Williston, Vermont: Persistent Herbicide Update

The Chittenden Solid Waste District (CSWD) owns and operates Green Mountain Compost (GMC) near its offices in Williston. Last summer, it was discovered that compost produced and sold at the facility contained persistent herbicides that caused damage to some sensitive garden plants. At the time, materials being composted at GMC — a new aerated static pile composting facility — included yard trimmings, source separated food waste and horse manure. Sale of compost was suspended. After confirming plant damage, CSWD compensated the compost users. Between the compensation for damages, testing fees, legal consultations and loss of product sales, CSWD estimates its total losses at about $792,000. “A very frustrating aspect of this issue is that there is no ‘standard method’ to test for persistent herbicides in complex matrices such as compost and manures down to the low part per billion levels where sensitive garden plants display an impact,” explains Tom Moreau, General Manager of CSWD in a summary document prepared for a presentation and meetings at the US Composting Council’s conference in Orlando in late January. “This lack of testing capability has prolonged CSWD’s period of uncertainty and contributed to our loss of value added sales.”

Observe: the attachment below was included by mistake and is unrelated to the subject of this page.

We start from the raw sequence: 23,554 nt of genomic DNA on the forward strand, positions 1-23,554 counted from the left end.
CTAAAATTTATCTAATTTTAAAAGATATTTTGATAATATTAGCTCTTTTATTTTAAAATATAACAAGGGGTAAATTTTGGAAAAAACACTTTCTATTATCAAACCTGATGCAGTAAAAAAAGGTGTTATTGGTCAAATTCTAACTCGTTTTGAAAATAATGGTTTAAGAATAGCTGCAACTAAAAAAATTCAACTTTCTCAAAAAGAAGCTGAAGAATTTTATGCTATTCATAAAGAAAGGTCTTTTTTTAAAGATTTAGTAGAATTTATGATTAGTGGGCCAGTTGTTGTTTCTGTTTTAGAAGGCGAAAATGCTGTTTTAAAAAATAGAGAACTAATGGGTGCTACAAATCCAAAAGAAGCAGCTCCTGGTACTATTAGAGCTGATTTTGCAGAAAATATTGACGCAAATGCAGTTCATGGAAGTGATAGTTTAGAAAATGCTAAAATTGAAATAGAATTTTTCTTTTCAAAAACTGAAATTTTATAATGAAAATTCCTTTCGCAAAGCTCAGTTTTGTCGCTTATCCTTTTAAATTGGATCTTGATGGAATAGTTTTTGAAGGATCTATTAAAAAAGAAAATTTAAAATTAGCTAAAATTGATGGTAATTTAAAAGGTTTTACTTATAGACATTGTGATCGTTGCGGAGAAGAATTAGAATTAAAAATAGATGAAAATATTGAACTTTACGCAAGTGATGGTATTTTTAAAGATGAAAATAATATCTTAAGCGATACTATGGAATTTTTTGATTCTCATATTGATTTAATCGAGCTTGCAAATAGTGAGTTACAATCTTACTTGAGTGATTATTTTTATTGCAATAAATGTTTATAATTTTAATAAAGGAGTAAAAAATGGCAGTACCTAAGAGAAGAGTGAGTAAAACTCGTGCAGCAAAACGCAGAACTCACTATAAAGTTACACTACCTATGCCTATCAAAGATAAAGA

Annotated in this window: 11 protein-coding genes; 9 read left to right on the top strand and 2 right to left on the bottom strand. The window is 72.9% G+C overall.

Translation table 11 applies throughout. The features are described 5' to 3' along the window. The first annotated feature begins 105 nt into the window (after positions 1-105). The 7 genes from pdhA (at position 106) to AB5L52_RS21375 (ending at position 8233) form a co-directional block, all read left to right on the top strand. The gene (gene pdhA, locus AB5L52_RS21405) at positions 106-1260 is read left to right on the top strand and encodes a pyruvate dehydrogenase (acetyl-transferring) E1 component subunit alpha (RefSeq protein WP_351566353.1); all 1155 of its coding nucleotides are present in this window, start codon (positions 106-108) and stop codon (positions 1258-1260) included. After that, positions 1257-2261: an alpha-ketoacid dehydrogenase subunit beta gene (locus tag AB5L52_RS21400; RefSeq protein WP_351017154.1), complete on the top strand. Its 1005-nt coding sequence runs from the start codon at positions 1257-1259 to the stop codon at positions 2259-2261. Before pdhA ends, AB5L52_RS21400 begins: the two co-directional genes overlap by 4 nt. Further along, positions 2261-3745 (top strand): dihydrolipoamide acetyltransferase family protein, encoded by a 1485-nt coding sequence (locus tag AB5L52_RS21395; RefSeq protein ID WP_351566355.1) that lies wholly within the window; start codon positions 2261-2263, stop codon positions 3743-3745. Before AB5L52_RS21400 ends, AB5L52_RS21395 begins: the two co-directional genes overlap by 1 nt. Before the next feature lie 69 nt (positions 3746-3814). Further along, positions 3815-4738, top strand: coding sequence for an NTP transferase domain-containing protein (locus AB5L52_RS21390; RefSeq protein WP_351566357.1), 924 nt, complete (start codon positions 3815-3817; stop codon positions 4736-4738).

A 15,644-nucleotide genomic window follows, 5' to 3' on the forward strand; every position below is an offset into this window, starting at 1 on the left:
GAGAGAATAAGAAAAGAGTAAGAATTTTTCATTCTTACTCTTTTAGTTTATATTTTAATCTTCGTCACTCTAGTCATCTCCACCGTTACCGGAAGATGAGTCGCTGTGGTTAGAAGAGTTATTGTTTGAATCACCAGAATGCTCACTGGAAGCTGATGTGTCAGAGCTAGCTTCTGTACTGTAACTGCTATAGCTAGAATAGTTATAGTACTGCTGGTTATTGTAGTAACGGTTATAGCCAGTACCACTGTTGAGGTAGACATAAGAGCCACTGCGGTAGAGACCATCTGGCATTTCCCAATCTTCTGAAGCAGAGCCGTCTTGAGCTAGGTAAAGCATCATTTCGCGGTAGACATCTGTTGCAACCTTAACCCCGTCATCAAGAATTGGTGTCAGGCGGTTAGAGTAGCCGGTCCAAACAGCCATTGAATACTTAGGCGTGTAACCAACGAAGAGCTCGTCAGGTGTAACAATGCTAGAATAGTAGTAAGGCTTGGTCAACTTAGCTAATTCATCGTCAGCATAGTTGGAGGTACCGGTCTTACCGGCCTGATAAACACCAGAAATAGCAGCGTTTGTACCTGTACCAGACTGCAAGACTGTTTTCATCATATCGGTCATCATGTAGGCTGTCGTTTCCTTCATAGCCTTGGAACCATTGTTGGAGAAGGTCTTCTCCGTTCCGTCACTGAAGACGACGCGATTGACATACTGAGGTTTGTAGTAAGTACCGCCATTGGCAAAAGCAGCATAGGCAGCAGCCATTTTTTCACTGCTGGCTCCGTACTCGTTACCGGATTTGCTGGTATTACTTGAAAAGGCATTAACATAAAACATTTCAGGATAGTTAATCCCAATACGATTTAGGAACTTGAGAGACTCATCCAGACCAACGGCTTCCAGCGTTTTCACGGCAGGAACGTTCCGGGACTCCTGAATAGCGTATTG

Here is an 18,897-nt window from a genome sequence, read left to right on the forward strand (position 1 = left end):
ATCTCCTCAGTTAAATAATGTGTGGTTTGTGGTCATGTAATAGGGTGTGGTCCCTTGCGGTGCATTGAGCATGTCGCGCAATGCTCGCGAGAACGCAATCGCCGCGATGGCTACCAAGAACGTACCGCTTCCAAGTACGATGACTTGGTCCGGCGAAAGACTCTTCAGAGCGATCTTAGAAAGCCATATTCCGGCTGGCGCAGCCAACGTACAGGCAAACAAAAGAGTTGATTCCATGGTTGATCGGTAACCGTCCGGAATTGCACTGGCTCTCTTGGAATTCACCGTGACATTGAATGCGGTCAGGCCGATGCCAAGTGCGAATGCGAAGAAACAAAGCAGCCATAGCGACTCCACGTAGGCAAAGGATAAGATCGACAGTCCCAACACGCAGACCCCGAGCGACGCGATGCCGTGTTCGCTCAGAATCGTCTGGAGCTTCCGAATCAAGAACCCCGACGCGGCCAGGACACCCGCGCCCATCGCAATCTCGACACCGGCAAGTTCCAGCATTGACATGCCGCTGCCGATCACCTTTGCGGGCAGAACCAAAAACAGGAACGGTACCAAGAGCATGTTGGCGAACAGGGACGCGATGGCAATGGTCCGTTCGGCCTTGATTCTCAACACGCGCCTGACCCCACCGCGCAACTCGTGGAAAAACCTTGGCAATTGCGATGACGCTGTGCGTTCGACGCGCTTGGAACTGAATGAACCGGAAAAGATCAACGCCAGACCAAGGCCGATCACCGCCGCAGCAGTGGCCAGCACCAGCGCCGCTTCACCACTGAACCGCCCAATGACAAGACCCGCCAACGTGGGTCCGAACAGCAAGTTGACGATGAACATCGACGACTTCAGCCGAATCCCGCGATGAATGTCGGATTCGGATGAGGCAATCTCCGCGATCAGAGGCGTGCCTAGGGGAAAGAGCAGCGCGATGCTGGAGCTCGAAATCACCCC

After much analysis, data pointed to the horse manure in the compost recipe as the source of the persistent herbicide. Further analysis narrowed it down to the presence of Dow AgroSciences’ aminopyralid in the horse manure and bedding. When it first became aware that horse manure could be the source, GMC stopped adding it to their recipe. “In December 2012, Dow AgroSciences analyzed 68 samples that the Vermont Agency of Agriculture had provided to a lab for testing,” continues Moreau. “Dow also agreed to test a limited number of new samples from CSWD. Only a portion of the results were available ….but they indicate that the concentration of aminopyralid in the GMC compost has dropped down to just above the threshold that can cause impacts, following the removal of horse manure and bedding as a main ingredient in the compost recipe.”
The summary document concludes with some suggestions for next steps for the composting industry, as well as the manufacturers of the persistent herbicides. These include establishment of a universal testing method, stronger label requirements on the danger to compost, with assurance those warnings are passed to downstream users, and creating a cradle to grave product use documentation for persistent herbicides. Once CSWD has completed its final analysis and next steps are determined, BioCycle will prepare a more detailed article.

Bethesda, Maryland: Buy-Compost.Com